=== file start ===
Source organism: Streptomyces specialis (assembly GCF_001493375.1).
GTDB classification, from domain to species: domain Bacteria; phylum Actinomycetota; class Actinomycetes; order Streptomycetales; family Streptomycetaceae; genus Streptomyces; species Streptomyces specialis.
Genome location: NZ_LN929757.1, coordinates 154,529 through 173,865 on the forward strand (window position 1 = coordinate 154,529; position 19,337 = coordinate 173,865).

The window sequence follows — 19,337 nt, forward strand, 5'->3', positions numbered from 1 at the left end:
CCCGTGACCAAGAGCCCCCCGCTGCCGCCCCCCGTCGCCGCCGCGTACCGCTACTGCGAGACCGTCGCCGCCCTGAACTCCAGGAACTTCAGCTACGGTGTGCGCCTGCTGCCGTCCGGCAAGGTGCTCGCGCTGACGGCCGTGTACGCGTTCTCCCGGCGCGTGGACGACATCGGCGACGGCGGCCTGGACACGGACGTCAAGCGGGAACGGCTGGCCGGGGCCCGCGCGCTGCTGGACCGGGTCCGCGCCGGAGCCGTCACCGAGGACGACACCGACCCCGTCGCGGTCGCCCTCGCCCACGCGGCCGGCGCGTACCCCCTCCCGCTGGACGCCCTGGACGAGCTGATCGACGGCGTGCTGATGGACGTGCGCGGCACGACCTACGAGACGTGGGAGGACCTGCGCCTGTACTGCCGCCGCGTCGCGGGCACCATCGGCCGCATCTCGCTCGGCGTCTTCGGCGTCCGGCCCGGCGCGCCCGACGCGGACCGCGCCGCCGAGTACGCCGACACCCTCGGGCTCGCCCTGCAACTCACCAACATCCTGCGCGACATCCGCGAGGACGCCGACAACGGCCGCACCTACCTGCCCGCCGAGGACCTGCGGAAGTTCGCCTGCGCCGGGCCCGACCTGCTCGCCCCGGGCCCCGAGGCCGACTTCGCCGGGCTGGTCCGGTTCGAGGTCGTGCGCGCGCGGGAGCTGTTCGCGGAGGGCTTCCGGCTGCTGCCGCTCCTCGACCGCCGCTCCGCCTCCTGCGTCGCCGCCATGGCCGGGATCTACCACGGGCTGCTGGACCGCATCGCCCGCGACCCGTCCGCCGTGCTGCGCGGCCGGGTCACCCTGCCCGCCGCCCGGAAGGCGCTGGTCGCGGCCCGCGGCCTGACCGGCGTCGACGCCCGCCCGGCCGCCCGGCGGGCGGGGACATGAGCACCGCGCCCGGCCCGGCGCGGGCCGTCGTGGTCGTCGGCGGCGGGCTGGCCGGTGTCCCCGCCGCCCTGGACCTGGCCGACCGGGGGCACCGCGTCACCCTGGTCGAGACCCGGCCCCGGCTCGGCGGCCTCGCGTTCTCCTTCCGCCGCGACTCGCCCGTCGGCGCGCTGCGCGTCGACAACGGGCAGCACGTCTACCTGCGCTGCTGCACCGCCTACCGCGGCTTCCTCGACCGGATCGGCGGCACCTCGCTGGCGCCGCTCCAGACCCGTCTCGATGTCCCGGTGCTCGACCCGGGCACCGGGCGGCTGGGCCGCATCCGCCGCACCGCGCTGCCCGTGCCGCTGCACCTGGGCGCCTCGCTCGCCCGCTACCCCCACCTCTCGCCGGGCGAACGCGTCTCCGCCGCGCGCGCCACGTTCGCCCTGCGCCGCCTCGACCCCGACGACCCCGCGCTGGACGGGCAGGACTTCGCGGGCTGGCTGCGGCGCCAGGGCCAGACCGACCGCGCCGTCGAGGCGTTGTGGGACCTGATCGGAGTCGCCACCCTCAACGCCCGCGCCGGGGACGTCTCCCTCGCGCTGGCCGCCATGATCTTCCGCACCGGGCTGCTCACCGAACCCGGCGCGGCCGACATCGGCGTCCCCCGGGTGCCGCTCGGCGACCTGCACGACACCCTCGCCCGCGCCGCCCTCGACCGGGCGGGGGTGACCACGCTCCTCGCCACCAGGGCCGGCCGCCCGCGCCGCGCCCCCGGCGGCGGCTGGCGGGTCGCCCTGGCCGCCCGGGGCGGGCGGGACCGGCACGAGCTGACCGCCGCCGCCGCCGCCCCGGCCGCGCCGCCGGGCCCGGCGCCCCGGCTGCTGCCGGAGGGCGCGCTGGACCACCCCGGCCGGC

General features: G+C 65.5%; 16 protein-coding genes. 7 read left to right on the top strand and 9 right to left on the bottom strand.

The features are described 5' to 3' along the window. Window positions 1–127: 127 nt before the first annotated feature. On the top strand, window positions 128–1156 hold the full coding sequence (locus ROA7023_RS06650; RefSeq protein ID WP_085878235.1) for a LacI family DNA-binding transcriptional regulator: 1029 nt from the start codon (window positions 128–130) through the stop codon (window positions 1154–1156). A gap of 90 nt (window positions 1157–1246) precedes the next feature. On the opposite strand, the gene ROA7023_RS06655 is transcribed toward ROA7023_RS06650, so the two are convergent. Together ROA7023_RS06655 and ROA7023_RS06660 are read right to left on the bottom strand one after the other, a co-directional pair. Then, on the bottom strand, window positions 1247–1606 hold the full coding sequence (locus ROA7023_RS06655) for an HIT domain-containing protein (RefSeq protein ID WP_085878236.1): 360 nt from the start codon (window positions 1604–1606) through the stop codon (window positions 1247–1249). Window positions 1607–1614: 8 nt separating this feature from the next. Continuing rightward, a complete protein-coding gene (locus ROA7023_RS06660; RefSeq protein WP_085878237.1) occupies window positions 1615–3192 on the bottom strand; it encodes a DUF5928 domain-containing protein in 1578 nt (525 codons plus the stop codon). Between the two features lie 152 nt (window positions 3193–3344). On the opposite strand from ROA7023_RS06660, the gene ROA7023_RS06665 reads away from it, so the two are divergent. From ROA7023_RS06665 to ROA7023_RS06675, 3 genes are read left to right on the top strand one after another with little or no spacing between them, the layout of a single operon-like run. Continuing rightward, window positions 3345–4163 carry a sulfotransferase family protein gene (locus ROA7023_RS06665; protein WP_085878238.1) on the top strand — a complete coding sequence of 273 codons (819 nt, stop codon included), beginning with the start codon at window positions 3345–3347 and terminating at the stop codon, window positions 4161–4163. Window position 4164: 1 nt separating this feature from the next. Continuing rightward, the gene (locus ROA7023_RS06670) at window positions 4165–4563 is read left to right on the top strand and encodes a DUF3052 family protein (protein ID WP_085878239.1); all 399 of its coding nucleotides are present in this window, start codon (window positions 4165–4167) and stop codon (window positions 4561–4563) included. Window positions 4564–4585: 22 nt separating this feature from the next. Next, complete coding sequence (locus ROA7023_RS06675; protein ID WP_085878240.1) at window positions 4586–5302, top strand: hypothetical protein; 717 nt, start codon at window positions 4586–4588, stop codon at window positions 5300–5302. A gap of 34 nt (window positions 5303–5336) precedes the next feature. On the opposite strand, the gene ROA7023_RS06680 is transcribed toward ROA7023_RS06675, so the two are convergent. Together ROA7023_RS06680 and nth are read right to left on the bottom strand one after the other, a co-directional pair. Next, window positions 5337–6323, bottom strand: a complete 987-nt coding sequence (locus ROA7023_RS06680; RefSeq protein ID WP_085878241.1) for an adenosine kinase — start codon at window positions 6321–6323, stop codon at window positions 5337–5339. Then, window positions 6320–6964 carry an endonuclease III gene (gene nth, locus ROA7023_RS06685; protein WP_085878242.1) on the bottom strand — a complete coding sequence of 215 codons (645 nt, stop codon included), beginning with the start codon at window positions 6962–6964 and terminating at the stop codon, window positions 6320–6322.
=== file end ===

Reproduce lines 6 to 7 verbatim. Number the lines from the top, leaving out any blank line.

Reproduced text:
General features: G+C 65.5%; 16 protein-coding genes. 7 read left to right on the top strand and 9 right to left on the bottom strand.

The features are described 5' to 3' along the window. Window positions 1–127: 127 nt before the first annotated feature. On the top strand, window positions 128–1156 hold the full coding sequence (locus ROA7023_RS06650; RefSeq protein ID WP_085878235.1) for a LacI family DNA-binding transcriptional regulator: 1029 nt from the start codon (window positions 128–130) through the stop codon (window positions 1154–1156). A gap of 90 nt (window positions 1157–1246) precedes the next feature. On the opposite strand, the gene ROA7023_RS06655 is transcribed toward ROA7023_RS06650, so the two are convergent. Together ROA7023_RS06655 and ROA7023_RS06660 are read right to left on the bottom strand one after the other, a co-directional pair. Then, on the bottom strand, window positions 1247–1606 hold the full coding sequence (locus ROA7023_RS06655) for an HIT domain-containing protein (RefSeq protein ID WP_085878236.1): 360 nt from the start codon (window positions 1604–1606) through the stop codon (window positions 1247–1249). Window positions 1607–1614: 8 nt separating this feature from the next. Continuing rightward, a complete protein-coding gene (locus ROA7023_RS06660; RefSeq protein WP_085878237.1) occupies window positions 1615–3192 on the bottom strand; it encodes a DUF5928 domain-containing protein in 1578 nt (525 codons plus the stop codon). Between the two features lie 152 nt (window positions 3193–3344). On the opposite strand from ROA7023_RS06660, the gene ROA7023_RS06665 reads away from it, so the two are divergent. From ROA7023_RS06665 to ROA7023_RS06675, 3 genes are read left to right on the top strand one after another with little or no spacing between them, the layout of a single operon-like run. Continuing rightward, window positions 3345–4163 carry a sulfotransferase family protein gene (locus ROA7023_RS06665; protein WP_085878238.1) on the top strand — a complete coding sequence of 273 codons (819 nt, stop codon included), beginning with the start codon at window positions 3345–3347 and terminating at the stop codon, window positions 4161–4163. Window position 4164: 1 nt separating this feature from the next. Continuing rightward, the gene (locus ROA7023_RS06670) at window positions 4165–4563 is read left to right on the top strand and encodes a DUF3052 family protein (protein ID WP_085878239.1); all 399 of its coding nucleotides are present in this window, start codon (window positions 4165–4167) and stop codon (window positions 4561–4563) included. Window positions 4564–4585: 22 nt separating this feature from the next. Next, complete coding sequence (locus ROA7023_RS06675; protein ID WP_085878240.1) at window positions 4586–5302, top strand: hypothetical protein; 717 nt, start codon at window positions 4586–4588, stop codon at window positions 5300–5302. A gap of 34 nt (window positions 5303–5336) precedes the next feature. On the opposite strand, the gene ROA7023_RS06680 is transcribed toward ROA7023_RS06675, so the two are convergent. Together ROA7023_RS06680 and nth are read right to left on the bottom strand one after the other, a co-directional pair. Next, window positions 5337–6323, bottom strand: a complete 987-nt coding sequence (locus ROA7023_RS06680; RefSeq protein ID WP_085878241.1) for an adenosine kinase — start codon at window positions 6321–6323, stop codon at window positions 5337–5339. Then, window positions 6320–6964 carry an endonuclease III gene (gene nth, locus ROA7023_RS06685; protein WP_085878242.1) on the bottom strand — a complete coding sequence of 215 codons (645 nt, stop codon included), beginning with the start codon at window positions 6962–6964 and terminating at the stop codon, window positions 6320–6322.